# Imputation for small cells?

I have a question about the data requirements for imputation. Specifically, is there a rule of thumb about what proportion of the data have to be non-missing for the imputation to be "valid?" I am working with some data where values are missing for upwards of 50% of the observations in the dataset. The problem is discussed in greater detail below.

I want to calculate the price elasticity of demand for facility/provider (henceforth, "facility") of a curative care procedure, $X$, where $X$ can take on the following values:

2. Village health post (lower-level health worker, e.g., medical officers, medical technicians)
3. District health center (nurses/GP)
4. Teaching hospital (Specialists)

In order to calculate elasticity of demand, I have linked the prices listed by each provider type for each individual decision maker, as the survey I am using has data collected at two levels:

1. the individual decision maker ($i$), collected using a household survey, and
2. the facility ($s$), collected using a health facility survey

$i$ and $s$ can be linked via a geographic identifier $g$ equivalent to a county in the U.S.

The individual-level dataset has information about the provider chosen by $i$ along with other demographic variables, such as age, education, and income. The facility-level dataset has information about the facility, including whether the procedure ($X$) is performed at the facility, the price of $X$, and staffing capacity. The problem I am facing is that for each of the four types of facilities, I have missing information on service price data. The problem is exacerbated by the fact that price of service varies by "healthcare market" (here, the market is defined as the county). The number of the different types of facilities also varies by market--in some instances, the facility in the market that is missing a value on price is the only facility in the market surveyed, so that the source of data for imputation is limited. Because I am interested in calculating demand elasticity, I need to have an actual value for price.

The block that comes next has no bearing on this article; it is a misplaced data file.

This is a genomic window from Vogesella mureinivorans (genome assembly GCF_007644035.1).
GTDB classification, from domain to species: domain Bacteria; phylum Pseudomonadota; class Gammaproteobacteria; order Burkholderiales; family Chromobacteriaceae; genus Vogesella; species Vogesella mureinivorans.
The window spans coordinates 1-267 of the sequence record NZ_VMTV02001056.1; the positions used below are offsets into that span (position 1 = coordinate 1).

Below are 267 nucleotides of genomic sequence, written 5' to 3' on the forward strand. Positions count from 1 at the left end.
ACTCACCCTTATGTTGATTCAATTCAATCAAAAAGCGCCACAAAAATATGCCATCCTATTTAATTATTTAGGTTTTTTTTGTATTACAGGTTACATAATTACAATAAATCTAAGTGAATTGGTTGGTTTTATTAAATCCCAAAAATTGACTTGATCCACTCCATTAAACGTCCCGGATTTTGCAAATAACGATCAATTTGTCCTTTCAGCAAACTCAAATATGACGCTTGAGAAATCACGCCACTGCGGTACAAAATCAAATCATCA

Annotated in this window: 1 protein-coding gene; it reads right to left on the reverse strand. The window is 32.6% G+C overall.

I will use just one type of provider to illustrate the extent of the problem for the sake of simplicity.

Of 351 facilities of type 2 (village health post), 70 (20%) are missing price information. Table 1, run on the facility dataset, shows the first 20 rows of a crosstabulation between market ($COUNTY$) and whether price was missing for village health posts in the county that were surveyed. Of 136 counties, 48 had at least one provider of type A who did not report service price.

Given the problem, what is the best way to handle missing values? Is multiple imputation suitable if for some of counties, the provider missing information is the only provider of that type in the county? That is, if the only potential source of price information in that county is missing price.

I had started reading Little and Rubin's (2002) Statistical Analysis with Missing Data, but I think I am missing an even more fundamental issue of whether my data are suited for this kind of imputation.

 Table 1. distribution of missingness of price information for Service X by Geographic Region sorted by percent missing Price is missing No Yes TOTAL COUNTY n (%) n (%) 12 9 0 0% 1 100% 1 12 14 0 0% 1 100% 1 32 11 0 0% 1 100% 1 32 12 0 0% 2 100% 2 32 75 0 0% 1 100% 1 33 16 0 0% 1 100% 1 33 76 0 0% 1 100% 1 33 8 0 0% 1 100% 1 35 17 0 0% 3 100% 3 35 19 0 0% 1 100% 1 35 6 0 0% 2 100% 2 35 72 0 0% 1 100% 1 52 2 0 0% 2 100% 2 63 1 0 0% 1 100% 1 63 4 0 0% 1 100% 1 63 71 0 0% 1 100% 1 63 72 0 0% 1 100% 1 63 9 0 0% 1 100% 1 73 2 0 0% 1 100% 1 52 5 1 20% 4 80% 5 .. .. .. .. .. Total 281 80% 70 20% 351